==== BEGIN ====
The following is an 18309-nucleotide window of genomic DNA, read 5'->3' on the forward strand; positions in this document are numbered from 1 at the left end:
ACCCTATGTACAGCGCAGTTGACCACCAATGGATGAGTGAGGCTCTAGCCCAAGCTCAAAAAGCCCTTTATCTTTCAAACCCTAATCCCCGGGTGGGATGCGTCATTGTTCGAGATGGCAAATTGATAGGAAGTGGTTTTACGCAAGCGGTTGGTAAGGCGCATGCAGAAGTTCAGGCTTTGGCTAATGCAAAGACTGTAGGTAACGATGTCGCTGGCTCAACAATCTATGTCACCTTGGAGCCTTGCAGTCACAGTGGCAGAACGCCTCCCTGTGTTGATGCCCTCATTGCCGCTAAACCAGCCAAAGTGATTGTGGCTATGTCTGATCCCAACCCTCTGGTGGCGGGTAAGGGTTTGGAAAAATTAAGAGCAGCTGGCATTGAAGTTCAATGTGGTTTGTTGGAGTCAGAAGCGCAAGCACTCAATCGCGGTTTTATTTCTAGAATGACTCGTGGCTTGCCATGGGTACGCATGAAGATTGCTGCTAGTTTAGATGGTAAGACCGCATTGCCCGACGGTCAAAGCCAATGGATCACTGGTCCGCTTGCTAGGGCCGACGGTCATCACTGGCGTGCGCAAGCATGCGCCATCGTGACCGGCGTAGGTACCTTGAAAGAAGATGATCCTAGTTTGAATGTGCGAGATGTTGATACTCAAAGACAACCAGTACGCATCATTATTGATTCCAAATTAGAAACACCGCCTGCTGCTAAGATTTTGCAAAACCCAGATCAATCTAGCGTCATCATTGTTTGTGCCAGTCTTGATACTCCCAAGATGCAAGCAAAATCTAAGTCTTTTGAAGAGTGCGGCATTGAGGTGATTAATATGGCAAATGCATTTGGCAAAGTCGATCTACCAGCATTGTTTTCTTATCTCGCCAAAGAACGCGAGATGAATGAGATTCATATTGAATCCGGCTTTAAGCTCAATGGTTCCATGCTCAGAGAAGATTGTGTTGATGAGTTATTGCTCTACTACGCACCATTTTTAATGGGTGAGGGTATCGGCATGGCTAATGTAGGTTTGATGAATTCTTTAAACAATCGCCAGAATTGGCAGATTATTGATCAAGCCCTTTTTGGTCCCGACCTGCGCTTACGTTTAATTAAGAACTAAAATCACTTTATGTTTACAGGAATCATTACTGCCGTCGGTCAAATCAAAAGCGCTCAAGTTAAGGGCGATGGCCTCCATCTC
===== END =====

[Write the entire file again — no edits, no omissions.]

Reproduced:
The following is an 18309-nucleotide window of genomic DNA, read 5'->3' on the forward strand; positions in this document are numbered from 1 at the left end:
ACCCTATGTACAGCGCAGTTGACCACCAATGGATGAGTGAGGCTCTAGCCCAAGCTCAAAAAGCCCTTTATCTTTCAAACCCTAATCCCCGGGTGGGATGCGTCATTGTTCGAGATGGCAAATTGATAGGAAGTGGTTTTACGCAAGCGGTTGGTAAGGCGCATGCAGAAGTTCAGGCTTTGGCTAATGCAAAGACTGTAGGTAACGATGTCGCTGGCTCAACAATCTATGTCACCTTGGAGCCTTGCAGTCACAGTGGCAGAACGCCTCCCTGTGTTGATGCCCTCATTGCCGCTAAACCAGCCAAAGTGATTGTGGCTATGTCTGATCCCAACCCTCTGGTGGCGGGTAAGGGTTTGGAAAAATTAAGAGCAGCTGGCATTGAAGTTCAATGTGGTTTGTTGGAGTCAGAAGCGCAAGCACTCAATCGCGGTTTTATTTCTAGAATGACTCGTGGCTTGCCATGGGTACGCATGAAGATTGCTGCTAGTTTAGATGGTAAGACCGCATTGCCCGACGGTCAAAGCCAATGGATCACTGGTCCGCTTGCTAGGGCCGACGGTCATCACTGGCGTGCGCAAGCATGCGCCATCGTGACCGGCGTAGGTACCTTGAAAGAAGATGATCCTAGTTTGAATGTGCGAGATGTTGATACTCAAAGACAACCAGTACGCATCATTATTGATTCCAAATTAGAAACACCGCCTGCTGCTAAGATTTTGCAAAACCCAGATCAATCTAGCGTCATCATTGTTTGTGCCAGTCTTGATACTCCCAAGATGCAAGCAAAATCTAAGTCTTTTGAAGAGTGCGGCATTGAGGTGATTAATATGGCAAATGCATTTGGCAAAGTCGATCTACCAGCATTGTTTTCTTATCTCGCCAAAGAACGCGAGATGAATGAGATTCATATTGAATCCGGCTTTAAGCTCAATGGTTCCATGCTCAGAGAAGATTGTGTTGATGAGTTATTGCTCTACTACGCACCATTTTTAATGGGTGAGGGTATCGGCATGGCTAATGTAGGTTTGATGAATTCTTTAAACAATCGCCAGAATTGGCAGATTATTGATCAAGCCCTTTTTGGTCCCGACCTGCGCTTACGTTTAATTAAGAACTAAAATCACTTTATGTTTACAGGAATCATTACTGCCGTCGGTCAAATCAAAAGCGCTCAAGTTAAGGGCGATGGCCTCCATCTC